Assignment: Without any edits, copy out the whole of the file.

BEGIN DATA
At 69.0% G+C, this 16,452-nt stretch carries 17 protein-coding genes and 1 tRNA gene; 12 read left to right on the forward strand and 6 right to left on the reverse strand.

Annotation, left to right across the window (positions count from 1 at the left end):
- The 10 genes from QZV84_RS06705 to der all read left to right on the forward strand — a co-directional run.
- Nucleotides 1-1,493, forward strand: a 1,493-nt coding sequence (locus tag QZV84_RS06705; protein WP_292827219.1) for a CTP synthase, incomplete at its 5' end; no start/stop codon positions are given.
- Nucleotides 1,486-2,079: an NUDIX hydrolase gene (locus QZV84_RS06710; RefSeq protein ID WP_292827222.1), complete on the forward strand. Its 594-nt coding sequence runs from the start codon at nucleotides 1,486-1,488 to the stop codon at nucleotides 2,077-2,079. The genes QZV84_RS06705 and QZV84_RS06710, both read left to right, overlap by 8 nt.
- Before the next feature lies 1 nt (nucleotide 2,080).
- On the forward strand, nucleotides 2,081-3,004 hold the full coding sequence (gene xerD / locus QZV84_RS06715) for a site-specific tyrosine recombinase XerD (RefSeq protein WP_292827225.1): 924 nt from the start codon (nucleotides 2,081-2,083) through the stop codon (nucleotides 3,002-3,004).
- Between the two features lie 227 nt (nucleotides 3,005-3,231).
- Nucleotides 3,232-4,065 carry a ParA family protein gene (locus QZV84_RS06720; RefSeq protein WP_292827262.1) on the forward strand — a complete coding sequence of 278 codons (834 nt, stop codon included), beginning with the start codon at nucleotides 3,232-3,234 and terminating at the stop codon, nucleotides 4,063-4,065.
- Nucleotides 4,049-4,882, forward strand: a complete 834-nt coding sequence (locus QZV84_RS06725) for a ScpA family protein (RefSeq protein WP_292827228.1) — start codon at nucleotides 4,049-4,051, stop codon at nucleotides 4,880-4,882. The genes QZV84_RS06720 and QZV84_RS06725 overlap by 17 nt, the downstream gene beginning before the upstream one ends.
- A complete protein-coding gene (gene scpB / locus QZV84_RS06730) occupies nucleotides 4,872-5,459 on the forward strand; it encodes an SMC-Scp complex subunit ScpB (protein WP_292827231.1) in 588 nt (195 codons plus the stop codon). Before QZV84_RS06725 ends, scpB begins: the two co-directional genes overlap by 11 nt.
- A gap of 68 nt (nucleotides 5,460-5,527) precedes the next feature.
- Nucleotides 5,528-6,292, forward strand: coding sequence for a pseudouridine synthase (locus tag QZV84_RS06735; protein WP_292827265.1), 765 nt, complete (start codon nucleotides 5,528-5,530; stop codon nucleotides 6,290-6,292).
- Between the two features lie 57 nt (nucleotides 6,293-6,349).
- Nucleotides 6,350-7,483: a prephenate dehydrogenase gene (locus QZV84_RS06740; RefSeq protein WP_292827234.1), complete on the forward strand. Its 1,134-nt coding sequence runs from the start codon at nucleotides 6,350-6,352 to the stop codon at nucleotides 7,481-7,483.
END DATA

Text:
At 69.0% G+C, this 16,452-nt stretch carries 17 protein-coding genes and 1 tRNA gene; 12 read left to right on the forward strand and 6 right to left on the reverse strand.

Annotation, left to right across the window (positions count from 1 at the left end):
- The 10 genes from QZV84_RS06705 to der all read left to right on the forward strand — a co-directional run.
- Nucleotides 1-1,493, forward strand: a 1,493-nt coding sequence (locus tag QZV84_RS06705; protein WP_292827219.1) for a CTP synthase, incomplete at its 5' end; no start/stop codon positions are given.
- Nucleotides 1,486-2,079: an NUDIX hydrolase gene (locus QZV84_RS06710; RefSeq protein ID WP_292827222.1), complete on the forward strand. Its 594-nt coding sequence runs from the start codon at nucleotides 1,486-1,488 to the stop codon at nucleotides 2,077-2,079. The genes QZV84_RS06705 and QZV84_RS06710, both read left to right, overlap by 8 nt.
- Before the next feature lies 1 nt (nucleotide 2,080).
- On the forward strand, nucleotides 2,081-3,004 hold the full coding sequence (gene xerD / locus QZV84_RS06715) for a site-specific tyrosine recombinase XerD (RefSeq protein WP_292827225.1): 924 nt from the start codon (nucleotides 2,081-2,083) through the stop codon (nucleotides 3,002-3,004).
- Between the two features lie 227 nt (nucleotides 3,005-3,231).
- Nucleotides 3,232-4,065 carry a ParA family protein gene (locus QZV84_RS06720; RefSeq protein WP_292827262.1) on the forward strand — a complete coding sequence of 278 codons (834 nt, stop codon included), beginning with the start codon at nucleotides 3,232-3,234 and terminating at the stop codon, nucleotides 4,063-4,065.
- Nucleotides 4,049-4,882, forward strand: a complete 834-nt coding sequence (locus QZV84_RS06725) for a ScpA family protein (RefSeq protein WP_292827228.1) — start codon at nucleotides 4,049-4,051, stop codon at nucleotides 4,880-4,882. The genes QZV84_RS06720 and QZV84_RS06725 overlap by 17 nt, the downstream gene beginning before the upstream one ends.
- A complete protein-coding gene (gene scpB / locus QZV84_RS06730) occupies nucleotides 4,872-5,459 on the forward strand; it encodes an SMC-Scp complex subunit ScpB (protein WP_292827231.1) in 588 nt (195 codons plus the stop codon). Before QZV84_RS06725 ends, scpB begins: the two co-directional genes overlap by 11 nt.
- A gap of 68 nt (nucleotides 5,460-5,527) precedes the next feature.
- Nucleotides 5,528-6,292, forward strand: coding sequence for a pseudouridine synthase (locus tag QZV84_RS06735; protein WP_292827265.1), 765 nt, complete (start codon nucleotides 5,528-5,530; stop codon nucleotides 6,290-6,292).
- Between the two features lie 57 nt (nucleotides 6,293-6,349).
- Nucleotides 6,350-7,483: a prephenate dehydrogenase gene (locus QZV84_RS06740; RefSeq protein WP_292827234.1), complete on the forward strand. Its 1,134-nt coding sequence runs from the start codon at nucleotides 6,350-6,352 to the stop codon at nucleotides 7,481-7,483.